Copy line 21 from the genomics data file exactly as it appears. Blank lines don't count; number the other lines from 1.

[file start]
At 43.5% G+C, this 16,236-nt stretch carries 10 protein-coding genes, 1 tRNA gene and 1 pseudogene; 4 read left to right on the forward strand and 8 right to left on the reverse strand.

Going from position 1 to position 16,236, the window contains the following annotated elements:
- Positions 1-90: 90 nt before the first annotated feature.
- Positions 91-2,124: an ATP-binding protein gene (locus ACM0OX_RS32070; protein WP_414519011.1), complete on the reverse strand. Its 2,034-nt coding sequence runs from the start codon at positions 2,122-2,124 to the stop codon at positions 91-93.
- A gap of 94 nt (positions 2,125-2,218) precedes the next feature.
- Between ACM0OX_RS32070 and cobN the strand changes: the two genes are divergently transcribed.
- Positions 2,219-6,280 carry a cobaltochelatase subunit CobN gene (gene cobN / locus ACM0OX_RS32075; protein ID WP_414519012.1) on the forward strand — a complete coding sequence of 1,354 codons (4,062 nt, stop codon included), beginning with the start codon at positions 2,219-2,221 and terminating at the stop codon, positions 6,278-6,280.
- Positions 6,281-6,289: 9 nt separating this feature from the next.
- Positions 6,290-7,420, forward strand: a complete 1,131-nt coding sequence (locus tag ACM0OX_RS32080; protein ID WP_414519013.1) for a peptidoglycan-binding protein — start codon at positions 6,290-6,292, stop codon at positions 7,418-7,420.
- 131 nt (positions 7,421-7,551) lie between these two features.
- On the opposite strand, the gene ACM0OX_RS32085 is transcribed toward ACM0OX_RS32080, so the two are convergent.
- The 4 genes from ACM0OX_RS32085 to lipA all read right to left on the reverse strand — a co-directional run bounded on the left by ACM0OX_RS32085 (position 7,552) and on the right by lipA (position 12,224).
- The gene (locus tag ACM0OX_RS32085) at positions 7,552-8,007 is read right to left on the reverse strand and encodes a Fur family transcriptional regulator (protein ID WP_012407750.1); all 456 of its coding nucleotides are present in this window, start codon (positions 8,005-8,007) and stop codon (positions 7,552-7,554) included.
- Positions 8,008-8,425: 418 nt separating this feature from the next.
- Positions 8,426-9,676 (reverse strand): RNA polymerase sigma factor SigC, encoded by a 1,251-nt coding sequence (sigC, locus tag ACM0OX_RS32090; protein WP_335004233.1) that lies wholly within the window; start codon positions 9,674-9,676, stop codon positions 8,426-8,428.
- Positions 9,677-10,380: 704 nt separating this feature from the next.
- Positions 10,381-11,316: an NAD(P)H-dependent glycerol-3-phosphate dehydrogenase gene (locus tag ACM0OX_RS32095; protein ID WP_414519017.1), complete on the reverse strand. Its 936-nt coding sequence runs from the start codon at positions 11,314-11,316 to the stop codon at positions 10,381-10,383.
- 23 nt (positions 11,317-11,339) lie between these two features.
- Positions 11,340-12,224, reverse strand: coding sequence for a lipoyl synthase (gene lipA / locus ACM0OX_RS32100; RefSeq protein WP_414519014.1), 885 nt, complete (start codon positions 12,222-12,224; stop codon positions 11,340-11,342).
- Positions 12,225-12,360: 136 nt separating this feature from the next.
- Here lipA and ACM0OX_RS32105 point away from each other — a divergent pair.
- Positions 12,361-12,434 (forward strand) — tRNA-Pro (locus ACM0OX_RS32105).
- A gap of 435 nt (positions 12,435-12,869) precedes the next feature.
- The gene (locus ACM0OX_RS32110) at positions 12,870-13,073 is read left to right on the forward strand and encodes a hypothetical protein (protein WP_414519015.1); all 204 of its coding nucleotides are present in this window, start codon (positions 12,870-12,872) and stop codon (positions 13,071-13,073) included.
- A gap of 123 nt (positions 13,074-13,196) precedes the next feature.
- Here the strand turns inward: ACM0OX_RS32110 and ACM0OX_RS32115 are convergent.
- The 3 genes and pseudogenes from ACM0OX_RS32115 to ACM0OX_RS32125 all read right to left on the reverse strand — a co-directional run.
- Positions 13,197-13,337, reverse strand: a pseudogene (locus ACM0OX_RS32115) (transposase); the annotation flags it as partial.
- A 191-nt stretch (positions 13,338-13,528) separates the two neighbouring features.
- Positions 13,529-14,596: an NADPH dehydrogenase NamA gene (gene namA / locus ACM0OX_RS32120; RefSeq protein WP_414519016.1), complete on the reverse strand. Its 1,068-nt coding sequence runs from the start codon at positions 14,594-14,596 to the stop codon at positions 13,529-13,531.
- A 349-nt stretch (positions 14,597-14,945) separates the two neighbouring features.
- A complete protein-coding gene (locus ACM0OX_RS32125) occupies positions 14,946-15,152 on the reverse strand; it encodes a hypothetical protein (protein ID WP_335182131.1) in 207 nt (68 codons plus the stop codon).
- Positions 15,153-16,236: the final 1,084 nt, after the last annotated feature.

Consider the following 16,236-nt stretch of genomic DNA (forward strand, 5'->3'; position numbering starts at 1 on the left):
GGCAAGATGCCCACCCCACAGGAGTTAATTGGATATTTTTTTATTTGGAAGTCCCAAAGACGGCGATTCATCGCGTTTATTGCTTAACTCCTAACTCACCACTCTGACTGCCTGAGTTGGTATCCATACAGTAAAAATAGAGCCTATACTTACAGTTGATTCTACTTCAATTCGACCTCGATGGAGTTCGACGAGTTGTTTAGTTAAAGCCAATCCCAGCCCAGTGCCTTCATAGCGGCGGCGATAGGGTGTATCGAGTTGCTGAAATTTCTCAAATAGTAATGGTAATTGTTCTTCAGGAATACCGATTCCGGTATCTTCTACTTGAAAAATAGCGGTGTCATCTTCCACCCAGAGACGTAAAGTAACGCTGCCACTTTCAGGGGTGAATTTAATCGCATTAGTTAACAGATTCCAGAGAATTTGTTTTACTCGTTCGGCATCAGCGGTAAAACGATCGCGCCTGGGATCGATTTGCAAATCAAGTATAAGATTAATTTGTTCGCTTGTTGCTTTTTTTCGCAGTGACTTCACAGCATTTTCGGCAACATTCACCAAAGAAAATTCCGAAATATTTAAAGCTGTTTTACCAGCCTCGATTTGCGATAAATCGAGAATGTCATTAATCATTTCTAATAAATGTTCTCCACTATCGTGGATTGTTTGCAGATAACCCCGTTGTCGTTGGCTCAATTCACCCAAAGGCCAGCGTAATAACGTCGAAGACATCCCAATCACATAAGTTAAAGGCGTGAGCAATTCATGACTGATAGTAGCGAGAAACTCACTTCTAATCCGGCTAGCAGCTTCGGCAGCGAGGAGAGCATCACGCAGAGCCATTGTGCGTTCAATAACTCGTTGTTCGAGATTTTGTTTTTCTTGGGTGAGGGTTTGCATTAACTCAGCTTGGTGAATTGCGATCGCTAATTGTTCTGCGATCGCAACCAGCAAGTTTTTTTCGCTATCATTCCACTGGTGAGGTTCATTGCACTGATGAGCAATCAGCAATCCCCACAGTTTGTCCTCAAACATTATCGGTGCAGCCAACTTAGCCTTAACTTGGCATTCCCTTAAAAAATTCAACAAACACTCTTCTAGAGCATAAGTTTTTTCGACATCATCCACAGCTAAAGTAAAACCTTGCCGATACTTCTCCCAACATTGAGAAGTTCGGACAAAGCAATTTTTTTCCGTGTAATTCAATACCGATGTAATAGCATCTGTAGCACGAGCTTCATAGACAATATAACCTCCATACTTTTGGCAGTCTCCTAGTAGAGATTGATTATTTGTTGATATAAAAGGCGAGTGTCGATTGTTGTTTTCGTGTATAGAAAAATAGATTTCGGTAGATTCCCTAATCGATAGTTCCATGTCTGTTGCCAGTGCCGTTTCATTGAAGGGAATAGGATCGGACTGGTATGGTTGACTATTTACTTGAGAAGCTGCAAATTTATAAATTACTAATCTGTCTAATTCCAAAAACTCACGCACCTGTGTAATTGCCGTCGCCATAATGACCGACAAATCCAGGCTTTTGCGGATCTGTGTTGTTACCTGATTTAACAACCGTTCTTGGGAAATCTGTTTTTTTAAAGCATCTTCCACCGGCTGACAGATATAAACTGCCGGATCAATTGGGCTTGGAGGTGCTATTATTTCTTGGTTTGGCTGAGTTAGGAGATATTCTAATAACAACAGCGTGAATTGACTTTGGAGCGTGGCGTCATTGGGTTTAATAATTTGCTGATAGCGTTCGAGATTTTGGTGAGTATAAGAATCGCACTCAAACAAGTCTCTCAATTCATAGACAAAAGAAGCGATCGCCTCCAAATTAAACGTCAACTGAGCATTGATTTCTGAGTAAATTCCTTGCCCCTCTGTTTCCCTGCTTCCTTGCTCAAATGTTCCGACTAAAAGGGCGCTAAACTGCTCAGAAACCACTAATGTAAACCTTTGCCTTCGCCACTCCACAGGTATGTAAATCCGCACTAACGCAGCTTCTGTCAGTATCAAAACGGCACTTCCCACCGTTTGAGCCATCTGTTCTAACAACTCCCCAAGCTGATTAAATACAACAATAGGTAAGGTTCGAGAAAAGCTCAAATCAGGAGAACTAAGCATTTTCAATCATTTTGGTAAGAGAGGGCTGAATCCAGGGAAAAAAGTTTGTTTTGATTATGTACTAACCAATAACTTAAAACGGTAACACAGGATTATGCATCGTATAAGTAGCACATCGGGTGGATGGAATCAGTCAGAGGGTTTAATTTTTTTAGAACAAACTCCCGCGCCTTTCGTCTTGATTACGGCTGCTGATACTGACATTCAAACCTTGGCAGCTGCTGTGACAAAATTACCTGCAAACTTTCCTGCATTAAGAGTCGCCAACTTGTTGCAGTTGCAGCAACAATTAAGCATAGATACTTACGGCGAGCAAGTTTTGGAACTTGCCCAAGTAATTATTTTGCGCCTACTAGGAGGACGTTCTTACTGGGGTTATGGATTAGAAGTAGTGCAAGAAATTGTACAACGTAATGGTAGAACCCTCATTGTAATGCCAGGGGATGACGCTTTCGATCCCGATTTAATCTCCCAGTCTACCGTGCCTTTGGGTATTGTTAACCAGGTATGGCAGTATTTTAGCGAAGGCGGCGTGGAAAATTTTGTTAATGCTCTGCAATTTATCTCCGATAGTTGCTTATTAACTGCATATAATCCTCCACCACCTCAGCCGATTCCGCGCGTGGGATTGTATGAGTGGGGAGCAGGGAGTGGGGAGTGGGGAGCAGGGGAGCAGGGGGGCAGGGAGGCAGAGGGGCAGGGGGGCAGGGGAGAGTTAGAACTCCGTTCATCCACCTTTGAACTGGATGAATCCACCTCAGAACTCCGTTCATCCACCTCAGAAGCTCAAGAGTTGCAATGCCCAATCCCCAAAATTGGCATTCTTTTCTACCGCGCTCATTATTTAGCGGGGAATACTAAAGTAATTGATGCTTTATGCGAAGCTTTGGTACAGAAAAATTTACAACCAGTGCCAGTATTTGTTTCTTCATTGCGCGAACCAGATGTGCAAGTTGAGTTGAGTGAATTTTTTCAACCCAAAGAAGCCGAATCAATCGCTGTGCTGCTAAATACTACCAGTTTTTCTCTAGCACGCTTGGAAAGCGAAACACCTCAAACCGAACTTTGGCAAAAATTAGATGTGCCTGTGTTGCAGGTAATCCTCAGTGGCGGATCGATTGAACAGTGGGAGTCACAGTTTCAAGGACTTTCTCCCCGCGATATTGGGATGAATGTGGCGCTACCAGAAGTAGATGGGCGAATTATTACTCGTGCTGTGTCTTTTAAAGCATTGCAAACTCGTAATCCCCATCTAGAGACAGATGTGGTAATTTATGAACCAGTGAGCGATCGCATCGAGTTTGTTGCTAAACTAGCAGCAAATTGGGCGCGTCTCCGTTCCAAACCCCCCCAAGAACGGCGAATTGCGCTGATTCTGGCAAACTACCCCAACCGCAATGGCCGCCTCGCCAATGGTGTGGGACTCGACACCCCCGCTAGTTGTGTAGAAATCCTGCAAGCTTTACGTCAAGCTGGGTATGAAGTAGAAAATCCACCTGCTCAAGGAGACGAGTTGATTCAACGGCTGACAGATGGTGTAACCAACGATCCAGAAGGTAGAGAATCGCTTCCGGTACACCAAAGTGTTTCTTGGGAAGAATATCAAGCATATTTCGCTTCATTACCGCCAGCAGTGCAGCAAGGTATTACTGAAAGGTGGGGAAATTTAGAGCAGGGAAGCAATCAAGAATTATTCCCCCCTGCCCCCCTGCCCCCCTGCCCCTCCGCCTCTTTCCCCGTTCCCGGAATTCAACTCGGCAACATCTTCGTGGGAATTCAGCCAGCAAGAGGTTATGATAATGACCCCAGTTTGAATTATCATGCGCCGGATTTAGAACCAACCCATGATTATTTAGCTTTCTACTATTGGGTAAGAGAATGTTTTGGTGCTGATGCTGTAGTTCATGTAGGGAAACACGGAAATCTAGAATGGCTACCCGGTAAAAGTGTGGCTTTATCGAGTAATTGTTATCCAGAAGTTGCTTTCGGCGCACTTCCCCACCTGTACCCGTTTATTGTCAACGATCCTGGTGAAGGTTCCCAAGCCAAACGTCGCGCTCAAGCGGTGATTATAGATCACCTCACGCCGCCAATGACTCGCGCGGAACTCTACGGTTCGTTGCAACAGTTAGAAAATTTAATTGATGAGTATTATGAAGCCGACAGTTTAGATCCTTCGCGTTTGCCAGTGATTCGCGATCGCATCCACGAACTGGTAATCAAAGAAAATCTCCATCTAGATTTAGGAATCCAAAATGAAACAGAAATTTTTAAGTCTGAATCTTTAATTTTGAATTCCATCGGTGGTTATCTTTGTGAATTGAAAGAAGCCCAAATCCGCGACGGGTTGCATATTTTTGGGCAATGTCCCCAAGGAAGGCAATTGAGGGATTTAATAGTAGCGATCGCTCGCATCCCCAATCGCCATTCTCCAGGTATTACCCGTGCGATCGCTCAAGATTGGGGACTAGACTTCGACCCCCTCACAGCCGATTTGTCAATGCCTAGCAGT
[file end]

- Here lipA and ACM0OX_RS32105 point away from each other — a divergent pair.